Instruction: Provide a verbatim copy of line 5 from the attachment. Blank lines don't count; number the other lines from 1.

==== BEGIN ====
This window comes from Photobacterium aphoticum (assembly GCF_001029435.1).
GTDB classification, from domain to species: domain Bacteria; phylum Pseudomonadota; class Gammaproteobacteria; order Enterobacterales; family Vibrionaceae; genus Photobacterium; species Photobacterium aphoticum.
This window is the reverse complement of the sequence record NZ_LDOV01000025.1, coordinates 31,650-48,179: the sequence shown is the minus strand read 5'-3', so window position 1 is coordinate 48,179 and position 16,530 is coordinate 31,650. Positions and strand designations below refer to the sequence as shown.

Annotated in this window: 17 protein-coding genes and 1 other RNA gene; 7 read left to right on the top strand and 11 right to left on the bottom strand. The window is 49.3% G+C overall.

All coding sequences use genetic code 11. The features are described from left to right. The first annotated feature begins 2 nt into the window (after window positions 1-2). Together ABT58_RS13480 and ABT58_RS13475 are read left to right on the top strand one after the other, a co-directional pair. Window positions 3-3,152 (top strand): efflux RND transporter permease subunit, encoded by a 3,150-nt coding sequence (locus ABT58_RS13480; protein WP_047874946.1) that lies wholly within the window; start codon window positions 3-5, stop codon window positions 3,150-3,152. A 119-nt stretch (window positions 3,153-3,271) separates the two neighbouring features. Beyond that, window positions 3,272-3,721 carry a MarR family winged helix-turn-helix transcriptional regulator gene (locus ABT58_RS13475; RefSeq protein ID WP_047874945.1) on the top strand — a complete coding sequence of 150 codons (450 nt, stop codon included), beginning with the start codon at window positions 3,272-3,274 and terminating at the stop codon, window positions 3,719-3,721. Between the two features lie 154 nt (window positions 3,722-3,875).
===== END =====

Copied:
All coding sequences use genetic code 11. The features are described from left to right. The first annotated feature begins 2 nt into the window (after window positions 1-2). Together ABT58_RS13480 and ABT58_RS13475 are read left to right on the top strand one after the other, a co-directional pair. Window positions 3-3,152 (top strand): efflux RND transporter permease subunit, encoded by a 3,150-nt coding sequence (locus ABT58_RS13480; protein WP_047874946.1) that lies wholly within the window; start codon window positions 3-5, stop codon window positions 3,150-3,152. A 119-nt stretch (window positions 3,153-3,271) separates the two neighbouring features. Beyond that, window positions 3,272-3,721 carry a MarR family winged helix-turn-helix transcriptional regulator gene (locus ABT58_RS13475; RefSeq protein ID WP_047874945.1) on the top strand — a complete coding sequence of 150 codons (450 nt, stop codon included), beginning with the start codon at window positions 3,272-3,274 and terminating at the stop codon, window positions 3,719-3,721. Between the two features lie 154 nt (window positions 3,722-3,875).